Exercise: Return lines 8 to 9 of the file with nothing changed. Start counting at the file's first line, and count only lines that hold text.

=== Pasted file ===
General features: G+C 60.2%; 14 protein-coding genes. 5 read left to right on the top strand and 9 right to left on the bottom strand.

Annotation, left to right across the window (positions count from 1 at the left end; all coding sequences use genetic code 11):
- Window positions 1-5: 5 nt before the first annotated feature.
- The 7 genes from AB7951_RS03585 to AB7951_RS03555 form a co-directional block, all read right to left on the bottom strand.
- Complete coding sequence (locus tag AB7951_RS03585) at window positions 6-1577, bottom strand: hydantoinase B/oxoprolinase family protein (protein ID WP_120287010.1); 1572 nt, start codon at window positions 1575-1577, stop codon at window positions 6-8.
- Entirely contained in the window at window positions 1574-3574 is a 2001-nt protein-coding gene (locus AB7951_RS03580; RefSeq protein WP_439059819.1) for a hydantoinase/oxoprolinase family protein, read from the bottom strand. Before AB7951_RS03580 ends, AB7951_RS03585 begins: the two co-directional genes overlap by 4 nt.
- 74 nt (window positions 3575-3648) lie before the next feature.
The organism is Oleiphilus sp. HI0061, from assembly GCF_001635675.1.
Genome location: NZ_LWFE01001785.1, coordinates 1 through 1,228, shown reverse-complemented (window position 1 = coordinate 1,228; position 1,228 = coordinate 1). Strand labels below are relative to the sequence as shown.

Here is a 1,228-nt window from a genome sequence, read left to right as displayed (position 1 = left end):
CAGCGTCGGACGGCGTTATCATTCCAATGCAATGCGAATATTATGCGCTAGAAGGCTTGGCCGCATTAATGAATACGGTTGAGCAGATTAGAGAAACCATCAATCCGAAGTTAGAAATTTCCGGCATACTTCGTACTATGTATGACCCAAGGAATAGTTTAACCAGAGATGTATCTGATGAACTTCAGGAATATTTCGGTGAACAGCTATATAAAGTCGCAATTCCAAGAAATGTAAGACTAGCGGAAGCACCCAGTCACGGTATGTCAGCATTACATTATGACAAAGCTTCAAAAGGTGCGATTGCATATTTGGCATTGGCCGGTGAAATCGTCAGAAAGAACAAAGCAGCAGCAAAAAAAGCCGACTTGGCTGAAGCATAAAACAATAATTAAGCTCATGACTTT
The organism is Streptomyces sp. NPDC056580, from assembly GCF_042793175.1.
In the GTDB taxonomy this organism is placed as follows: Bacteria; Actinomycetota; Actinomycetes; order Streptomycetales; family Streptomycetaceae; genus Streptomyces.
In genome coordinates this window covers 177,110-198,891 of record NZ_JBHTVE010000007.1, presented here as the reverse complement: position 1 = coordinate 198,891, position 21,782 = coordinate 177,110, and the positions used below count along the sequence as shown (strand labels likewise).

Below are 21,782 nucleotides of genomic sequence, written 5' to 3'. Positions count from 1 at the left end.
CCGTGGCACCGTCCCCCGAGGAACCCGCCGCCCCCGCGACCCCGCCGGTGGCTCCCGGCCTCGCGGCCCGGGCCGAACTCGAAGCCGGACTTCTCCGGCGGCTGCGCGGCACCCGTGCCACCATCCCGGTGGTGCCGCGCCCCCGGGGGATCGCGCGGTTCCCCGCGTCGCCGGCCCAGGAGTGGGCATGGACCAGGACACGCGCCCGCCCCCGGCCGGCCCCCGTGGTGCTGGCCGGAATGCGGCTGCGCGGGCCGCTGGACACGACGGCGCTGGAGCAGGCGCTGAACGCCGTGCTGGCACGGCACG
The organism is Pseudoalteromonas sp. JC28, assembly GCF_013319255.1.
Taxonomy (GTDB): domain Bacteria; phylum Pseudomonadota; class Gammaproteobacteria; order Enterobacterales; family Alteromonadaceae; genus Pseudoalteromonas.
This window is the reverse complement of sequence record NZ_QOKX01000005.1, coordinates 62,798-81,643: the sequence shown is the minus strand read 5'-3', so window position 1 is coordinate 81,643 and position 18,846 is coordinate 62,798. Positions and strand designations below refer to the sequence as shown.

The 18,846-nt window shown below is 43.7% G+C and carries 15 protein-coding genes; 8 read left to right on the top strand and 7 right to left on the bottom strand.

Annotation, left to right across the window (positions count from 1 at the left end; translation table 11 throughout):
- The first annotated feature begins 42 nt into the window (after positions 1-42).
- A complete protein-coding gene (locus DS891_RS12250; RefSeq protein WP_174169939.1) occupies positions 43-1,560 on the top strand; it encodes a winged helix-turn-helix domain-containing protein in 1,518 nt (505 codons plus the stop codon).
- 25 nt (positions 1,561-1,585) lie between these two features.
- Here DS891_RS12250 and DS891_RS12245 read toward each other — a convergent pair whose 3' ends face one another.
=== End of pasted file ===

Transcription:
The organism is Oleiphilus sp. HI0061, from assembly GCF_001635675.1.
Genome location: NZ_LWFE01001785.1, coordinates 1 through 1,228, shown reverse-complemented (window position 1 = coordinate 1,228; position 1,228 = coordinate 1). Strand labels below are relative to the sequence as shown.